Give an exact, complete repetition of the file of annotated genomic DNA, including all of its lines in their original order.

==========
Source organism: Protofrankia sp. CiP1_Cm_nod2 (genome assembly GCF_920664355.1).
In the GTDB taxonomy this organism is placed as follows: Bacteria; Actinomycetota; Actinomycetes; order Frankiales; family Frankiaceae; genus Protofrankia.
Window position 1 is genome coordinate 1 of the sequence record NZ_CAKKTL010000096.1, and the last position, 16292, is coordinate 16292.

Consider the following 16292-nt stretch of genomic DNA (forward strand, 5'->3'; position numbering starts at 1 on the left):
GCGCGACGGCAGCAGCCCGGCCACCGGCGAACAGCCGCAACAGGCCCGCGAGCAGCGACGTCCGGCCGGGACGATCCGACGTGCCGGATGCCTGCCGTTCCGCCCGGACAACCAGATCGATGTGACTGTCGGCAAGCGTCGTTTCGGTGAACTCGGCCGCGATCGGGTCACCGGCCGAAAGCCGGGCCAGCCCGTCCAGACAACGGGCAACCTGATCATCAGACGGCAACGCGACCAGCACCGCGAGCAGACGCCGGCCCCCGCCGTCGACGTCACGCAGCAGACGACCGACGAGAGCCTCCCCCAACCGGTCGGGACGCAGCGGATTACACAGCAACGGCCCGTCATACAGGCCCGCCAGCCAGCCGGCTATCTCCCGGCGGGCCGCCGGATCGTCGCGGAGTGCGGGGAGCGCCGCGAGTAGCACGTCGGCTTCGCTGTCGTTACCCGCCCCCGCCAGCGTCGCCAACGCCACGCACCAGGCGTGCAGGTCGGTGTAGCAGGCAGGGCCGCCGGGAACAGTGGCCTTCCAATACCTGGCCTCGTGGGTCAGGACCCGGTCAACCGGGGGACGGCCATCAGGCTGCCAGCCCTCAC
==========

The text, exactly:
Source organism: Protofrankia sp. CiP1_Cm_nod2 (genome assembly GCF_920664355.1).
In the GTDB taxonomy this organism is placed as follows: Bacteria; Actinomycetota; Actinomycetes; order Frankiales; family Frankiaceae; genus Protofrankia.
Window position 1 is genome coordinate 1 of the sequence record NZ_CAKKTL010000096.1, and the last position, 16292, is coordinate 16292.

Consider the following 16292-nt stretch of genomic DNA (forward strand, 5'->3'; position numbering starts at 1 on the left):
GCGCGACGGCAGCAGCCCGGCCACCGGCGAACAGCCGCAACAGGCCCGCGAGCAGCGACGTCCGGCCGGGACGATCCGACGTGCCGGATGCCTGCCGTTCCGCCCGGACAACCAGATCGATGTGACTGTCGGCAAGCGTCGTTTCGGTGAACTCGGCCGCGATCGGGTCACCGGCCGAAAGCCGGGCCAGCCCGTCCAGACAACGGGCAACCTGATCATCAGACGGCAACGCGACCAGCACCGCGAGCAGACGCCGGCCCCCGCCGTCGACGTCACGCAGCAGACGACCGACGAGAGCCTCCCCCAACCGGTCGGGACGCAGCGGATTACACAGCAACGGCCCGTCATACAGGCCCGCCAGCCAGCCGGCTATCTCCCGGCGGGCCGCCGGATCGTCGCGGAGTGCGGGGAGCGCCGCGAGTAGCACGTCGGCTTCGCTGTCGTTACCCGCCCCCGCCAGCGTCGCCAACGCCACGCACCAGGCGTGCAGGTCGGTGTAGCAGGCAGGGCCGCCGGGAACAGTGGCCTTCCAATACCTGGCCTCGTGGGTCAGGACCCGGTCAACCGGGGGACGGCCATCAGGCTGCCAGCCCTCAC